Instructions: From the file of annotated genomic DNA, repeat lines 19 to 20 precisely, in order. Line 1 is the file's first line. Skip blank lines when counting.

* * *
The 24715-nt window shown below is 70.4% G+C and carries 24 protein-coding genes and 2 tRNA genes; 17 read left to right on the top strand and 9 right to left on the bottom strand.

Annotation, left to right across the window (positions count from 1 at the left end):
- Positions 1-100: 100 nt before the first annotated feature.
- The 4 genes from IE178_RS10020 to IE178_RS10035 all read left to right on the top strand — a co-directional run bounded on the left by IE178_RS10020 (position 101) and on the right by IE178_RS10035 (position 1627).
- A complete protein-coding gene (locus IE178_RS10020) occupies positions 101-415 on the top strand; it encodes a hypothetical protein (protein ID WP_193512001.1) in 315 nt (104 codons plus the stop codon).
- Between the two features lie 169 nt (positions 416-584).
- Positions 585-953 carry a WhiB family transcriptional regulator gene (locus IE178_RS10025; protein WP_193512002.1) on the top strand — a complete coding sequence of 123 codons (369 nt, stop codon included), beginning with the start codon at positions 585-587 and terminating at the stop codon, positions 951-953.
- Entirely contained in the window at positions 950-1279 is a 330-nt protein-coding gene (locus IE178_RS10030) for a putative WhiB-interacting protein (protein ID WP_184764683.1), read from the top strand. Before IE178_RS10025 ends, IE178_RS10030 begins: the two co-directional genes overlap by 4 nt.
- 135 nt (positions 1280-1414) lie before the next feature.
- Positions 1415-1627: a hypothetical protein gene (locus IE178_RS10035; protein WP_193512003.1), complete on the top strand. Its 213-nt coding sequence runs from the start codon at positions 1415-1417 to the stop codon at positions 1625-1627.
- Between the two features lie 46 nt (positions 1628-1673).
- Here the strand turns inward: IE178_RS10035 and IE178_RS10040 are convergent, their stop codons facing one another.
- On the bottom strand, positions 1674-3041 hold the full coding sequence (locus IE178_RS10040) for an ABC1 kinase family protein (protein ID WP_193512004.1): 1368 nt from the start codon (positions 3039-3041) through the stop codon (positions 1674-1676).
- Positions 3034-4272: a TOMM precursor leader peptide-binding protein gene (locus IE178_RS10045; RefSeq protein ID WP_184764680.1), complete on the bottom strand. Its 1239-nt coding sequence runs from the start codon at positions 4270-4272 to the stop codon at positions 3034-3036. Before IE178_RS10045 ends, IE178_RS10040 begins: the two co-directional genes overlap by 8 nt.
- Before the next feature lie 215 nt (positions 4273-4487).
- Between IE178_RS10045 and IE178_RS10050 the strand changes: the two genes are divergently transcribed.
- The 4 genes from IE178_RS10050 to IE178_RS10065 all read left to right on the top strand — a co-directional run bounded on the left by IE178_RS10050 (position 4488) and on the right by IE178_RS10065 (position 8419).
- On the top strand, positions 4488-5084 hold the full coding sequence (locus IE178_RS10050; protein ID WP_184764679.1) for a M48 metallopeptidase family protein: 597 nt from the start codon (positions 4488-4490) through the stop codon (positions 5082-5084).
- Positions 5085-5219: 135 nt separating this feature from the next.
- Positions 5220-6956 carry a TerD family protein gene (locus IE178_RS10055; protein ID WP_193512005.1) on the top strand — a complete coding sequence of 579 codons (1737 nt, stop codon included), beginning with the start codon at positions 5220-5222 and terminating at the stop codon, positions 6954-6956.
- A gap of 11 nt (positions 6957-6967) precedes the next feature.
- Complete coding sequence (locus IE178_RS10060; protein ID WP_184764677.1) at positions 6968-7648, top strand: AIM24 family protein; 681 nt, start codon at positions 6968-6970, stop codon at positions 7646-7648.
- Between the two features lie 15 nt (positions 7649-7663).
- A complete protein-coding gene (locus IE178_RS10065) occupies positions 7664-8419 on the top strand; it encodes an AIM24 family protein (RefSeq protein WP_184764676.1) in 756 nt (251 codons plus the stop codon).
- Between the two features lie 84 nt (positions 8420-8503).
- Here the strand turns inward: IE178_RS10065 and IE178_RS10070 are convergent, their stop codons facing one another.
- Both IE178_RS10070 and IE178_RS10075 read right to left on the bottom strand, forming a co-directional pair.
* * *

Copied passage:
- Positions 5085-5219: 135 nt separating this feature from the next.
- Positions 5220-6956 carry a TerD family protein gene (locus IE178_RS10055; protein ID WP_193512005.1) on the top strand — a complete coding sequence of 579 codons (1737 nt, stop codon included), beginning with the start codon at positions 5220-5222 and terminating at the stop codon, positions 6954-6956.